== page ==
Nirvana accidentally kickstarted an enduring cultural movement when they released Nevermind. Today, 20 years after its release, we are constantly reminded of the catalyst it really was. From September 24, 1991 on, almost every artist that considered themselves "alternative" or experimental can be traced back to this album's wild, unexpected success. The band that smashed convention and threw all the rules into the air -- only to be hit square on the forehead by success -- inspired a generation to start doing things its way.
With a few power chords, infectious hooks and a decibel overdose, kids realized that they didn't have to listen to Extreme, C&C Music Factory or Vanilla Ice anymore. Nevermind created a demand for sincere and powerful music. Kids started digging in the vaults and discovering all kinds of punk, new wave and independent bands. Labels started grabbing these bands by the dozen, trying to supply the consumers with the next Nirvana.
With Nirvana propping the door open, bands like the Breeders and Sonic Youth snuck onto mainstream radio rotation for a little more than the mandated 15 minutes. Grunge was an appropriate label for their look and sound. But, as far as Nirvana was concerned they were a punk band, they defined punk rock as freedom, not mohawks and bondage pants.
Whatever you call it, most of us called it alternative. Bands like Red Hot Chili Peppers, Green Day and Weezer wouldn't be selling millions of albums had Nevermind never come out. The Beastie Boys picked up their guitars again, built their own studio and started sporting thrift store tees; they brought some kids into the world of actual hip-hop. Suburban kids started finding out about groups like Wu-Tang Clan on their new mission to find the real thing.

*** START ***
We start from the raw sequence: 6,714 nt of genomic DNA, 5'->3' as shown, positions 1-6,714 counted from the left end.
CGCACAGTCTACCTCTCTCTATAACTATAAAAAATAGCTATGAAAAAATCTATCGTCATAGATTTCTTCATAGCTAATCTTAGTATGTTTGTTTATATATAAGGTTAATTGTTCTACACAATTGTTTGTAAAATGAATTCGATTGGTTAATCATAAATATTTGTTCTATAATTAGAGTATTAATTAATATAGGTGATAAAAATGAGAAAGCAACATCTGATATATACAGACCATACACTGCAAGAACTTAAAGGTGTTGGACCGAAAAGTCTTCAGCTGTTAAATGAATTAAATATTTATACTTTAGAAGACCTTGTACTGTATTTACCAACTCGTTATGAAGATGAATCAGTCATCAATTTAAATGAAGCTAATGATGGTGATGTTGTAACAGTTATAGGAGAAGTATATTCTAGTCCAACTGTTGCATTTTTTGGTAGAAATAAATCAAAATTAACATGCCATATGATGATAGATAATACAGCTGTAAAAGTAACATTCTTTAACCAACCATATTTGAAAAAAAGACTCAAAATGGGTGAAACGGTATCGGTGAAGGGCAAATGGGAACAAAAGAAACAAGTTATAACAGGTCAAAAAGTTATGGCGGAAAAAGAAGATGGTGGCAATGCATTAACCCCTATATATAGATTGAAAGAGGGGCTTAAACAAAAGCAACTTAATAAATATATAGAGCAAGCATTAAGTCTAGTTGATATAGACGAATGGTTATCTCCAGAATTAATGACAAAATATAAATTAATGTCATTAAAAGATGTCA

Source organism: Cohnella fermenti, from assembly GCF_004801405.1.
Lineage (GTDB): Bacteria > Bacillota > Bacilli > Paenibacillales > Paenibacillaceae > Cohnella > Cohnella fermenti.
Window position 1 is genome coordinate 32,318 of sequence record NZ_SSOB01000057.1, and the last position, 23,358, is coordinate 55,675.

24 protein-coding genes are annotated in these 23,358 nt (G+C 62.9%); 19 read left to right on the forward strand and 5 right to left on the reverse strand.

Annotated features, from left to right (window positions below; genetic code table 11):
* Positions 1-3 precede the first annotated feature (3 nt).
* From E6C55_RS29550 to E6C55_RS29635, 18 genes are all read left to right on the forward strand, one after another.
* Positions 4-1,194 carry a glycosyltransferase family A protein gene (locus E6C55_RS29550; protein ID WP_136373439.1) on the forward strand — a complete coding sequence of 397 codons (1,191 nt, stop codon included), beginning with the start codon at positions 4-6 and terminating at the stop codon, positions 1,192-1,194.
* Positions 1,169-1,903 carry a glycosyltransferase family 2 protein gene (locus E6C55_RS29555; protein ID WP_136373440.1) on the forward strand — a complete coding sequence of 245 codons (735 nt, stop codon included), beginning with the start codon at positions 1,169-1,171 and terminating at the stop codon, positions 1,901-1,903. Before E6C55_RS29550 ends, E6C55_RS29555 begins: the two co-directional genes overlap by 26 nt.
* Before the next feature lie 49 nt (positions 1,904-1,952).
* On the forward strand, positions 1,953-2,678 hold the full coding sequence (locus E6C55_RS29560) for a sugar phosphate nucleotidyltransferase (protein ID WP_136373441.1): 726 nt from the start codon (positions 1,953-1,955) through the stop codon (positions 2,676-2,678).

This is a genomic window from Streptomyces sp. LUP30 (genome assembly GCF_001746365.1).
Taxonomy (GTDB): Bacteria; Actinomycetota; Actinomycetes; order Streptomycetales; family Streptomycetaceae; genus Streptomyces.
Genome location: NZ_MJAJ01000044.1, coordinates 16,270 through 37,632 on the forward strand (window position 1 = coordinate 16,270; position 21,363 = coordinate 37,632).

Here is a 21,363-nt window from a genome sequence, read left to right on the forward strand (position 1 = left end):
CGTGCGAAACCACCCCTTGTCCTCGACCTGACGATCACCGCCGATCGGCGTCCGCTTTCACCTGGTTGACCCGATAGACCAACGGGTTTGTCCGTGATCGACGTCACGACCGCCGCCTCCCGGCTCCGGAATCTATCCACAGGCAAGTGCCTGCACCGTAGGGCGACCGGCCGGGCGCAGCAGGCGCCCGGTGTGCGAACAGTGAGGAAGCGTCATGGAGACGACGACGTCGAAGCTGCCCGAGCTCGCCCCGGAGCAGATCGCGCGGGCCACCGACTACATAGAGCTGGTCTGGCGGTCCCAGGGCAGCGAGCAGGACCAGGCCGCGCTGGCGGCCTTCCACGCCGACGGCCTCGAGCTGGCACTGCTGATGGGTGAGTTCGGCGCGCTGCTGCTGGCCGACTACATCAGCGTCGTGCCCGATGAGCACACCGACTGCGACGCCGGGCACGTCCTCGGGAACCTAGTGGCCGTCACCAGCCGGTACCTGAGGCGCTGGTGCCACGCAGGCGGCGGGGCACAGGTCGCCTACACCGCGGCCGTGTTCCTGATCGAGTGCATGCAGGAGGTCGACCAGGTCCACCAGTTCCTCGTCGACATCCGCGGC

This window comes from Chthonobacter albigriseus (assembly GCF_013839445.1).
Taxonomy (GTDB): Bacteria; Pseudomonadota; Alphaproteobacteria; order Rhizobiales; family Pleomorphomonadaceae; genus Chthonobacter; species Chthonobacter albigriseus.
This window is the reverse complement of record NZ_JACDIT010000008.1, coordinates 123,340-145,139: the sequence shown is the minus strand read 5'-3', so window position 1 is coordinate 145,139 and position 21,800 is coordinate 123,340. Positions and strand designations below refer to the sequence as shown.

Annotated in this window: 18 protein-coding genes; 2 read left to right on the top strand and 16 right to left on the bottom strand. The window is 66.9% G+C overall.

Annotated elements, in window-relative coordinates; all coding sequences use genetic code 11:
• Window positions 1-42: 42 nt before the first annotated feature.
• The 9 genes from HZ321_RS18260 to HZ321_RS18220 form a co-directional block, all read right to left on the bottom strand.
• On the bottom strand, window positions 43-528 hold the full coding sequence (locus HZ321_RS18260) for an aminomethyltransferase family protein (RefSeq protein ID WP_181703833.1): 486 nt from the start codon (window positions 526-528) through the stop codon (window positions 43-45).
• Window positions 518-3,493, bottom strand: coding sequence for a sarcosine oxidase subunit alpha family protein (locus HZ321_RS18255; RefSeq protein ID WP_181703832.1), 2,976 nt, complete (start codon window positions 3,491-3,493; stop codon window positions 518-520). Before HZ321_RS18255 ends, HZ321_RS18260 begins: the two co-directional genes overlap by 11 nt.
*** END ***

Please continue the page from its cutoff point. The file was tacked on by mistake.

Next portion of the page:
Nine Inch Nails' industrial blasts, Faith No More's crazy people music and Aphex Twin's abrasive electronic beats received regular rotation on MTV in the next few years. Those bands would have never been seen by such a large audience without Nirvana.
We know that many of these bands existed before Nirvana and many would've existed without them. But, just as the shitty musical climate of the late '80s and early '90s set the stage for the Nevermind, Nirvana made millions of music fans want more from their music.
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The public's desire for originality quickly spread into fashion. Not to be outsold by Goodwill, places like the Gap started selling grunge-themed clothes. Without this record, places like Urban Outfitters or Hot Topic would definitely not be around today. Today's hipsters are wearing the kind of stuff Kurt Cobain would throw on before getting on stage, except the jeans are skinnier now.
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The Alternative bug infected movies and TV, and all of a sudden The Jon Stewart Show and The State were the funniest things on TV. Jon Stewart's cynicism was completely in line with the '90s fuck-the-mainstream mentality. Jon Stewart is still holding it down on The Daily Show; and, The State's creators are still around today writing and directing stuff like Role Models, Reno 911 and Herbie: Fully Loaded.
We're still talking about it now, because it is still a great record today. It always hits hard and even if we can't understand the lyrics, we end up singing along. The songs always sound fresh, new and exciting. Hopefully, the 20th anniversary re-issue will keep inspiring artists to make powerful, primal and liberating material. The record labels and music fans are still looking for the next Nirvana.